And, 71% said they believed that God had a part in the creation of man.
But, suprisingly, 68% said they believed that aetheists had morals even
though they did not believe there was a god. I am of course assuming
that those morals of aethiests would normally condem abortion.

I am an agnostic and I do not believe in abortion because I consider
it morally wrong. Besides that, I am a very morallistic individual
and my morals have nothing what-so-ever to do with the law. It is
simply that most of the time the law agrees with what I believe morally.

3. Point C: First, "viability" and the Supreme Court. You say that the
Supreme Court uses the gauge of viability outside the womb and that that
viability is the requirement of fully functional organs.

My point of view was the fact that the Supreme Court arbitrarily set
that as a basis to declare abortion legal. By setting that point they
could ignore the entire process that takes place before it and impose a
position of acceptable morality. After all, they must bring morality
and the law as close together as possible to get society to accept their

My point and usually the point of all those that disagree with the law,
is that from the moment of conception (the actual beginning of life)the
egg and the sperm are provided with all the organs necessary to provide
a living, breathing, human being. If we were to ignore all that happens
before the third tri-mester, we would not have a viable fetus to worry

Second: The difference and similarty of law and morality.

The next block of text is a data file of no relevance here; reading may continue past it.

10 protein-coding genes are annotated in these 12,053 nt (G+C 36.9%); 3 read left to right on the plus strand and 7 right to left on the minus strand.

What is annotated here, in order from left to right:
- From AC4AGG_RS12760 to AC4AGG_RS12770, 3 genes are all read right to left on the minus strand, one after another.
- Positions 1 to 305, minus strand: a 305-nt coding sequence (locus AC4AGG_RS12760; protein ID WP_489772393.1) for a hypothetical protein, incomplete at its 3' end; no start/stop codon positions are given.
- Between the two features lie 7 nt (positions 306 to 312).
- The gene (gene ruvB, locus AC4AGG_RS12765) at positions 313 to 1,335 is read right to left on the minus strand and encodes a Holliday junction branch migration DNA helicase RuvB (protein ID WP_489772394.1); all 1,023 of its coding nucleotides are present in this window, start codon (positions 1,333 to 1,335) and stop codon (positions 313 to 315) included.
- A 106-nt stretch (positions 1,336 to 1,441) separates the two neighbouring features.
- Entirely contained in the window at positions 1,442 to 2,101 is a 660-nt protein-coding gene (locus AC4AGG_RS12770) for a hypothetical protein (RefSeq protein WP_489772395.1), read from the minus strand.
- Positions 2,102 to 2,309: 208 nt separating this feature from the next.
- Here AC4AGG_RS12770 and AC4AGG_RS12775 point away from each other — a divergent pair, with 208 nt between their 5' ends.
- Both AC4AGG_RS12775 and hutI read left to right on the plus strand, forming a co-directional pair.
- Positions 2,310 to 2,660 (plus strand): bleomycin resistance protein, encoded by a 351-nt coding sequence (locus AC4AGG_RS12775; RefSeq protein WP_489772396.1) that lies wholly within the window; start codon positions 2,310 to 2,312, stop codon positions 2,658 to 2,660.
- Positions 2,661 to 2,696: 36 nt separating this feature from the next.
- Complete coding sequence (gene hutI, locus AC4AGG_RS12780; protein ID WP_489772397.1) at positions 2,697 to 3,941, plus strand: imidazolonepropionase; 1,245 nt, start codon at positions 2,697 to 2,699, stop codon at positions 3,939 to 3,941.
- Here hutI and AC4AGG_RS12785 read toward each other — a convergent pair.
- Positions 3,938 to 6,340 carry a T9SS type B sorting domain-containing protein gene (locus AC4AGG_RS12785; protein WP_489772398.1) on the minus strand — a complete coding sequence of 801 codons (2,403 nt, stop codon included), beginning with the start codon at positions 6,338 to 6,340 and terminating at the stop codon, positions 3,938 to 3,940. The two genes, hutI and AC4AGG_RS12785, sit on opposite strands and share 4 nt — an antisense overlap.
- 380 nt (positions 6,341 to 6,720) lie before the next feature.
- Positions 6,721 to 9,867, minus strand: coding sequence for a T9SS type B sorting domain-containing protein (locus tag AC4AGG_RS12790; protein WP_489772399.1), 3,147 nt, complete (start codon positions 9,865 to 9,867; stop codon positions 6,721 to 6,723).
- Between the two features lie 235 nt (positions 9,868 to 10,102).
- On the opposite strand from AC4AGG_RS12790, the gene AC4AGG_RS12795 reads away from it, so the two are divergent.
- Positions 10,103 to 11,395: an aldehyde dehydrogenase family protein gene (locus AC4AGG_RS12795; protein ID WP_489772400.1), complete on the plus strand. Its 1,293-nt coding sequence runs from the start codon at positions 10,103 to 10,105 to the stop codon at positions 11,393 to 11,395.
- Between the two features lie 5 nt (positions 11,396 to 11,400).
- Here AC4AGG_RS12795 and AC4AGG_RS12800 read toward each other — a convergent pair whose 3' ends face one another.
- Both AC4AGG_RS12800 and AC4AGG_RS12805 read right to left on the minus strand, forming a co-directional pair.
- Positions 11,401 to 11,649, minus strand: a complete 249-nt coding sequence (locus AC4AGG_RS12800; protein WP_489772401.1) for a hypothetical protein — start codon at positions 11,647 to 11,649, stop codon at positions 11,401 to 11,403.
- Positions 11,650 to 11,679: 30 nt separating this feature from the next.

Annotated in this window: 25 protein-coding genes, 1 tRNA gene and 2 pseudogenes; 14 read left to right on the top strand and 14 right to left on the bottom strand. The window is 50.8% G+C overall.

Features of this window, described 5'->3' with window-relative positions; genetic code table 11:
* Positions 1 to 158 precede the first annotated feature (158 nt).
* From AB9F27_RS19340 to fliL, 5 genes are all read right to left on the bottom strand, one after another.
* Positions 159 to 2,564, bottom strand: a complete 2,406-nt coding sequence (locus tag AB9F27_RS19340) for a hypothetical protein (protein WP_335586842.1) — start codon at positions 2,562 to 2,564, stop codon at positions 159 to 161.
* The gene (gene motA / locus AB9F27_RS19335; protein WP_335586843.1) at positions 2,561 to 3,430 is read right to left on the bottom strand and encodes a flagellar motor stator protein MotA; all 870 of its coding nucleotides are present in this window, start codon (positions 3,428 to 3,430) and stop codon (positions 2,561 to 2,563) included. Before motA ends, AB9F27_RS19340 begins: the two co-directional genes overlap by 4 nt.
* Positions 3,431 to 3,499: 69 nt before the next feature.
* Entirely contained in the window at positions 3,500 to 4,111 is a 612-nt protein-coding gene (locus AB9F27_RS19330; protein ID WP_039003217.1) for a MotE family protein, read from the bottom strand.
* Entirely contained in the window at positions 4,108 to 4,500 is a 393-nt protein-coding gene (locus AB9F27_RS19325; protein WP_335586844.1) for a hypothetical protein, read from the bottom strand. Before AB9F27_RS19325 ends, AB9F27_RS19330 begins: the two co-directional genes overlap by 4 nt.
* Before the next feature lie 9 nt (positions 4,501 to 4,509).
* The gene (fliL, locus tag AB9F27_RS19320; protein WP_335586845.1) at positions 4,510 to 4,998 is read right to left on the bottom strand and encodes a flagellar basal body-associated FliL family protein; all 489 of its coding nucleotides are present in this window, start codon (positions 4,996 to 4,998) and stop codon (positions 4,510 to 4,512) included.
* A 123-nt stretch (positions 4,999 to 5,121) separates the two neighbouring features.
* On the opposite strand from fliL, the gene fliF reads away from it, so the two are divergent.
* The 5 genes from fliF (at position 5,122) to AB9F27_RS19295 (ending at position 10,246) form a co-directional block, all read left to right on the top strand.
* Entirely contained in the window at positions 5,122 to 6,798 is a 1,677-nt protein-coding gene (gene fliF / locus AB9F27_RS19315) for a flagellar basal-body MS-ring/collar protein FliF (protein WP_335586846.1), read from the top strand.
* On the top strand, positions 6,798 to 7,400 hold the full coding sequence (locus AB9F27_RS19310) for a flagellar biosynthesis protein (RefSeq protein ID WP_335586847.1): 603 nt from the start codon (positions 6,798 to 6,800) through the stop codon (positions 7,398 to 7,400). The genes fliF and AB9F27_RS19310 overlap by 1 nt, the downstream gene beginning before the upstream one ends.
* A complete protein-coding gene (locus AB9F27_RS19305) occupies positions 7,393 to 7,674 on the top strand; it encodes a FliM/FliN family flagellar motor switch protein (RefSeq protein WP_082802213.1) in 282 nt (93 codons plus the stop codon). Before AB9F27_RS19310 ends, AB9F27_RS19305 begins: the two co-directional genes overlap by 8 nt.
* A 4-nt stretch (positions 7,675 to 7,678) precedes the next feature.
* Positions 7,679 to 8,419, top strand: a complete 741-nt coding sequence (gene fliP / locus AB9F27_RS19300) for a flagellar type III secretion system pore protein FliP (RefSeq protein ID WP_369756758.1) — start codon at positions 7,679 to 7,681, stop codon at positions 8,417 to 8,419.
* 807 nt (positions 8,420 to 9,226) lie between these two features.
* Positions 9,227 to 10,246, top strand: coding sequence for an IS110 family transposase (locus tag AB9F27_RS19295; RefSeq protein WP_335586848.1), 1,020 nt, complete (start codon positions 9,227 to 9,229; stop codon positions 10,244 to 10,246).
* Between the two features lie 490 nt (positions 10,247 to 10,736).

Many laws are not only similar to moral points of view, but, often
re-enforce them. In other words, it's wrong to steal and it is illegal.
It is wrong to kill and it is illegal. Most individuals agree with that

Where the rub comes in is when the moral issue does not closely agree
with the legal issue. (abortion is one of those issues.) What happens at
that point is it becomes a political issue and in the political arena the
politician sells his honor and his morals for what is most convenient to
his political gain. And, again, abortion is one of those issues.

Abortion is one of the most rationalized issues in our society. There is
hardly any individuals you can stop on the street that will not
rationalize it in one manner or another.

The phrase used more than any other is, "I am against it, but I believe
a woman should have the right to choose for herself." I is the position
I have taken and is the position of most of the people I personally know.
But that does not make it morally right.

4. When morals and laws disagree: It isn't that often when morals and
laws disagree, but, when the do, morals are usually set aside for the
sake of the law.

If there is a small disagreement what usually happens is that the law is
enforced in the courts and people protest or complain. As the issue
grows and the number of people who get behind it increases, the law is
usually repealed. Our laws during prohibition is an example of societal
pressure although not a good example of morality. Although most individuals